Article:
Monday, May 18, 2015

B. B.  in My Life

      Sarah Scott       

          B. B. King's P. O. box number in Las Vegas is in my address file. I might never delete it. That way, his inimitable presence on the planet might seem a little less gone.

         The first and best time I had the good fortune to be in B. B.'s company was 1981. All the reasons his death is mourned around the world now were on display then.
         Three of us with the show PM Magazine on WHBQ-TV in Memphis, drove our white van with its pink and orange logo down the historic blues route of Highway 61. Indianola, Mississippi, B. B.'s childhood town, is smack in the Delta, and we'd come to do a segment on him.
         He came back every year to give his B. B. King Homecoming concert, free. While back, he also would play for the inmates at Parchman Farm, Mississippi's state penitentiary. Under a scorching sun at aptly-named Parchman, he played to inmates who looked forward each long year to those short hours. I remember that when any inmate feeling the music tried to stand up from the benches in that paltry outdoor arena, a warden would come along and order him back down.
         B. B. King never charged a cent for those shows either.
         In back of his generosity stood his astounding talent.
         Listen to this 1956 rendition of Crying Won't Help You  from his first LP. The voice that he could bend as adroitly as he bent the notes on Lucille is younger, but everything that made him famous is already there.
         Our second day in the Delta, he took us to the plantation where he'd worked, starting at age seven.  From the van's back seat, he drank white zinfandel from a cup.
         As our camera framed him in front of those cotton fields, he told us how the bell would ring before dawn to rouse the fieldhands. B. B. and the others chopped cotton "from can 'til cain't," which he said was "from the time you could see until you couldn't." Depending on the cotton's season, that long day might be spent stooped over.
         The blues he heard in those fields came through. 'Cause in my song, every line is for real.
         That's from my favorite of his tunes, I Like to Live the Love I Sing About. It's one he wrote, and this 1974 performance of it in Africa captures the sheer felicity of his voice.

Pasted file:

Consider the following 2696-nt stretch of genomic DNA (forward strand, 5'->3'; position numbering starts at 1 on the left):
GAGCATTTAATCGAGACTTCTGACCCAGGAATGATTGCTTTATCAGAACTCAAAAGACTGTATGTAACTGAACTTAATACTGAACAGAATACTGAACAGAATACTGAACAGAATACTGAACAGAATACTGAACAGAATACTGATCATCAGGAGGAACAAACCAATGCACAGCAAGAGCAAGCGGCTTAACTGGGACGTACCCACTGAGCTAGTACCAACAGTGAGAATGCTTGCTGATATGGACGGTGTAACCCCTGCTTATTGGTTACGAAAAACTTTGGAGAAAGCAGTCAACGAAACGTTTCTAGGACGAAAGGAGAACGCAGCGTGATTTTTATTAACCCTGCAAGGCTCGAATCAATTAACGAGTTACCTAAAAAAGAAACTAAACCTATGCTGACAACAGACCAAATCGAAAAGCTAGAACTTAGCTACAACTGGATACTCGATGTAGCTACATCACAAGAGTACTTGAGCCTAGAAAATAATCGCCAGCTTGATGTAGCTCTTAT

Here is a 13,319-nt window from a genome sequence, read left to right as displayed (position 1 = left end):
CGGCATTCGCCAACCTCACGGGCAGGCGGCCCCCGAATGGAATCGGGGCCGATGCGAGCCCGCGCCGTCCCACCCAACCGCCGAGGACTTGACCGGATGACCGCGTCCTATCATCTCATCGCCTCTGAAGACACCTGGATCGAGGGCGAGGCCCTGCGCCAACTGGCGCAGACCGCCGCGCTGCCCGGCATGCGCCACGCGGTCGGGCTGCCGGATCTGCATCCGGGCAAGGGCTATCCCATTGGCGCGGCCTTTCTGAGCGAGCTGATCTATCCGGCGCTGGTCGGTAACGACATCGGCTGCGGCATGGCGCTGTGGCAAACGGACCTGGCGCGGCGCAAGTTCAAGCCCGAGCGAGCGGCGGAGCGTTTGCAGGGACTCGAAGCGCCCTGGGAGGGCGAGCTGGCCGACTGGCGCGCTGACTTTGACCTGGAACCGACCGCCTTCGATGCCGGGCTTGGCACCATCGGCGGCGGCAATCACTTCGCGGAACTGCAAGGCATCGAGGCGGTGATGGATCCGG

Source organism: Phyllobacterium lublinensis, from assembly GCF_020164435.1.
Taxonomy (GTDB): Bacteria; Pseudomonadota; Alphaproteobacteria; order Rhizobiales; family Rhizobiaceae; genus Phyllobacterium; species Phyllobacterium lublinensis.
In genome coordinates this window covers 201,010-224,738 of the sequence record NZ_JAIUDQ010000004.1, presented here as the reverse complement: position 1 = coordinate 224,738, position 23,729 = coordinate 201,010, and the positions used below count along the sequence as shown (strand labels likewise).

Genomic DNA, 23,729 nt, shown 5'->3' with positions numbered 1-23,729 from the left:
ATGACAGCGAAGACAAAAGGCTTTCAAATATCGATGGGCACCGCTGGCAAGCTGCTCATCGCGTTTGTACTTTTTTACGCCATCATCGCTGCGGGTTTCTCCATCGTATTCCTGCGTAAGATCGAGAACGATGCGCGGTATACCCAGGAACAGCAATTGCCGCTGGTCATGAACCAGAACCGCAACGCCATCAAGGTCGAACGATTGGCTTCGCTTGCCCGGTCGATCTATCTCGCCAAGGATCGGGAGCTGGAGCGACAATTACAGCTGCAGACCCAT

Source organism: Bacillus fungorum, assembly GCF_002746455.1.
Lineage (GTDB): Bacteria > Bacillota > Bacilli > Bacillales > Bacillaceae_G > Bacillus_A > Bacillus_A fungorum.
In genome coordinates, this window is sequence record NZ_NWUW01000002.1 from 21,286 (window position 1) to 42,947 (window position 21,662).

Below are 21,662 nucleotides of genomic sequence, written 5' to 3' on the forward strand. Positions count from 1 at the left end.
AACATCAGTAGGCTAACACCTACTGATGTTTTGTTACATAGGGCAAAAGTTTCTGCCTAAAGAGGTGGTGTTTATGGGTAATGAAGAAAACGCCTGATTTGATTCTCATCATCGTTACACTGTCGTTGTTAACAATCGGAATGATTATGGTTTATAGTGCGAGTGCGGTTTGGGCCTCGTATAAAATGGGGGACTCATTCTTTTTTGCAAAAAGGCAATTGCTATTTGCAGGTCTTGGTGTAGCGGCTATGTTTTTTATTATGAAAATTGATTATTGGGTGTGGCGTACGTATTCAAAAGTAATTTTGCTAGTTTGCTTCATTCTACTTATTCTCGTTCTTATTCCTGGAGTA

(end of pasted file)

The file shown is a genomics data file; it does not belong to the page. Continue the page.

B. B. King's words, even when spoken rather than sung, flowed with melody and richness. He'd honed that tone as a radio announcer at WDIA in Memphis.
         B. B. had the Southerner's knack for storytelling. He talked to us about mid-century Beale Street, the stretch of Memphis made famous by the blues.
         "The guys would buy pretty nice clothes, and other people thought, you know, when you spend lot of money for a pair of shoes, a lot of money for a suit, that you were just doing that to be well groomed. Not so. You did that so in case you got broke, you could always go to the pawn shop and get something for it."
         Here's what I want to know: Did any other performer ever rack up as many stage hours as B. B.? It wasn't unusual for him to do more than 300 concerts a year, and he did that for decades. We asked him about his habit of almost never cancelling a single one of those concerts.
         "You have people who are doing everything to make this possible," he said, "and then there are people who could've gone someplace else who decided to come. So one me don't show up hurts a lot of people."
         B. B. King grew up singing gospel, and churchgoers disdained blues singers and their devilment. But he noticed one way the blues rose above gospel. After work would stop in the cotton fields at noon on Saturdays, he'd play his guitar on Indianola's street corners. "People wouldn't tip you for a gospel tune," he told us with a chuckle, "but they'd tip you for the blues."
         My two later times with him were briefer. His open-hearted way showed up at both. In the mid-'80s I wrote the script for a couple of years for the Blues Awards, the annual show where the W. C. Handy honors are given out. True to style, B. B. appeared on the Orpheum stage in Memphis without charge to emcee and perform. Willie Nelson joined him as host my first year; Carl Perkins co-emceed the second. My scripts ran long, stuffed with every whit of fascinating but divergent blues minutiae I'd researched. I hadn't figured out that people were there to hear great music, not words about the music. B. B. and his fellow emcees handled my scripts with undeserved grace.
         Our culture's panting after celebrity fails to parse out the talent, doesn't it? To my way of thinking, celebrity doesn't mean squat. It's talent I admire, especially when underscored by devotion to the gift and a beneficence of spirit. That's worth our esteem.
         And that would be why the world bows goodbye now to the undisputed King of the Blues.
         B. B., may your music never, ever leave us.


  1. A wonderful poetic story of mournful celebration - you are singing the blues in your own way. He taught you well.

  2. This is so lovely, Sarah! Thanks for the memories! And good to know that a major cultural event such as King's passing can inspire creative response (ie, return to your blog, suddenly)—

  3. You really put me there with you. He was an amazing man. Never delete that address. Never even consider it again.

  4. Sarah: B.B. was one of those guys that early on, I never got. Hey, I'm a white kid immersed in surfin' and hot car music. But later, when I'd gained an appreciation for R and B and southern blues a B.B. King concert was, I discovered, the real deal. Was lucky enough to catch him three times, each of them memorable. Just like this blog. Mike N.